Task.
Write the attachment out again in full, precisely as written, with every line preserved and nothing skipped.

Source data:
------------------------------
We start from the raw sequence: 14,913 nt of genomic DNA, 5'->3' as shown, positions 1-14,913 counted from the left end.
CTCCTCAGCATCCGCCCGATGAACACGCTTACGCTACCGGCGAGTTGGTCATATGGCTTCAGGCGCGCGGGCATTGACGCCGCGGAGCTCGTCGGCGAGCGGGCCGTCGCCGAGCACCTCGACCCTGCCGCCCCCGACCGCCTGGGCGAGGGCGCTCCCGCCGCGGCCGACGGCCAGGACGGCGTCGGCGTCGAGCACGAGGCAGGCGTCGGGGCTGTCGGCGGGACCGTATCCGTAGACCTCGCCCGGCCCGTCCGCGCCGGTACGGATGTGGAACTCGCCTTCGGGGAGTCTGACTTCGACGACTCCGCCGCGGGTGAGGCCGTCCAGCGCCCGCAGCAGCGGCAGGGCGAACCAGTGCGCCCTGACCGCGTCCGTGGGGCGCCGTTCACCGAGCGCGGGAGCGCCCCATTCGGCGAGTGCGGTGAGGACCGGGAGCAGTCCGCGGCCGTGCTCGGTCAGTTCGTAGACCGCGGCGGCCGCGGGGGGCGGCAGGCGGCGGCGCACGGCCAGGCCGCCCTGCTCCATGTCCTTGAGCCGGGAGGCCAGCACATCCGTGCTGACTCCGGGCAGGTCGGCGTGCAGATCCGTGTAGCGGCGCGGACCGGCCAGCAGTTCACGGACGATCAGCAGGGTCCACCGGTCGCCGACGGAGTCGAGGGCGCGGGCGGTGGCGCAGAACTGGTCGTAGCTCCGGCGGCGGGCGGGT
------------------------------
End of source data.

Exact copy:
We start from the raw sequence: 14,913 nt of genomic DNA, 5'->3' as shown, positions 1-14,913 counted from the left end.
CTCCTCAGCATCCGCCCGATGAACACGCTTACGCTACCGGCGAGTTGGTCATATGGCTTCAGGCGCGCGGGCATTGACGCCGCGGAGCTCGTCGGCGAGCGGGCCGTCGCCGAGCACCTCGACCCTGCCGCCCCCGACCGCCTGGGCGAGGGCGCTCCCGCCGCGGCCGACGGCCAGGACGGCGTCGGCGTCGAGCACGAGGCAGGCGTCGGGGCTGTCGGCGGGACCGTATCCGTAGACCTCGCCCGGCCCGTCCGCGCCGGTACGGATGTGGAACTCGCCTTCGGGGAGTCTGACTTCGACGACTCCGCCGCGGGTGAGGCCGTCCAGCGCCCGCAGCAGCGGCAGGGCGAACCAGTGCGCCCTGACCGCGTCCGTGGGGCGCCGTTCACCGAGCGCGGGAGCGCCCCATTCGGCGAGTGCGGTGAGGACCGGGAGCAGTCCGCGGCCGTGCTCGGTCAGTTCGTAGACCGCGGCGGCCGCGGGGGGCGGCAGGCGGCGGCGCACGGCCAGGCCGCCCTGCTCCATGTCCTTGAGCCGGGAGGCCAGCACATCCGTGCTGACTCCGGGCAGGTCGGCGTGCAGATCCGTGTAGCGGCGCGGACCGGCCAGCAGTTCACGGACGATCAGCAGGGTCCACCGGTCGCCGACGGAGTCGAGGGCGCGGGCGGTGGCGCAGAACTGGTCGTAGCTCCGGCGGCGGGCGGGT